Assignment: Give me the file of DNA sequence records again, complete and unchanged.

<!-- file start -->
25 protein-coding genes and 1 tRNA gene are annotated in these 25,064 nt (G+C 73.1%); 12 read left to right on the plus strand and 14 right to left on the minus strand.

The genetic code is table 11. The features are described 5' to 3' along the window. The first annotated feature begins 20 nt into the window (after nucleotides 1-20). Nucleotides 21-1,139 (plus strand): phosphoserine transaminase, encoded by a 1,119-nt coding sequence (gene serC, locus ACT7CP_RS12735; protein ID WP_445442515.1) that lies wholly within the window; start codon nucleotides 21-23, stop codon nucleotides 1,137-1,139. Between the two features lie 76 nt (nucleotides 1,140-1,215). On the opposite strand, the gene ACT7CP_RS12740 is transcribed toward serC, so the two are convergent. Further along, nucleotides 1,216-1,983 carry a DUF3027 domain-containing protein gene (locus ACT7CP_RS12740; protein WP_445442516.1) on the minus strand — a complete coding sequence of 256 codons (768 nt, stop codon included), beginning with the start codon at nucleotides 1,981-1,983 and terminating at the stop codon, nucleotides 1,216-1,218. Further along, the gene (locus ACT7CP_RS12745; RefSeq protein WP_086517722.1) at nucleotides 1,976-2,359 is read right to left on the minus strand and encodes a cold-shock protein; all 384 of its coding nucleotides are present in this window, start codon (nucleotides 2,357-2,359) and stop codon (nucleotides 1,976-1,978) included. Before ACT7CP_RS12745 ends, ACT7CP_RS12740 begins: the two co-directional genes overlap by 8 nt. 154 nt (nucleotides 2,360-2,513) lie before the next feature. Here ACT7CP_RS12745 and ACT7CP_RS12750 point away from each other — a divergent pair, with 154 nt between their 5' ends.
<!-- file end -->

25 protein-coding genes and 1 tRNA gene are annotated in these 25,064 nt (G+C 73.1%); 12 read left to right on the plus strand and 14 right to left on the minus strand.

The genetic code is table 11. The features are described 5' to 3' along the window. The first annotated feature begins 20 nt into the window (after nucleotides 1-20). Nucleotides 21-1,139 (plus strand): phosphoserine transaminase, encoded by a 1,119-nt coding sequence (gene serC, locus ACT7CP_RS12735; protein ID WP_445442515.1) that lies wholly within the window; start codon nucleotides 21-23, stop codon nucleotides 1,137-1,139. Between the two features lie 76 nt (nucleotides 1,140-1,215). On the opposite strand, the gene ACT7CP_RS12740 is transcribed toward serC, so the two are convergent. Further along, nucleotides 1,216-1,983 carry a DUF3027 domain-containing protein gene (locus ACT7CP_RS12740; protein WP_445442516.1) on the minus strand — a complete coding sequence of 256 codons (768 nt, stop codon included), beginning with the start codon at nucleotides 1,981-1,983 and terminating at the stop codon, nucleotides 1,216-1,218. Further along, the gene (locus ACT7CP_RS12745; RefSeq protein WP_086517722.1) at nucleotides 1,976-2,359 is read right to left on the minus strand and encodes a cold-shock protein; all 384 of its coding nucleotides are present in this window, start codon (nucleotides 2,357-2,359) and stop codon (nucleotides 1,976-1,978) included. Before ACT7CP_RS12745 ends, ACT7CP_RS12740 begins: the two co-directional genes overlap by 8 nt. 154 nt (nucleotides 2,360-2,513) lie before the next feature. Here ACT7CP_RS12745 and ACT7CP_RS12750 point away from each other — a divergent pair, with 154 nt between their 5' ends.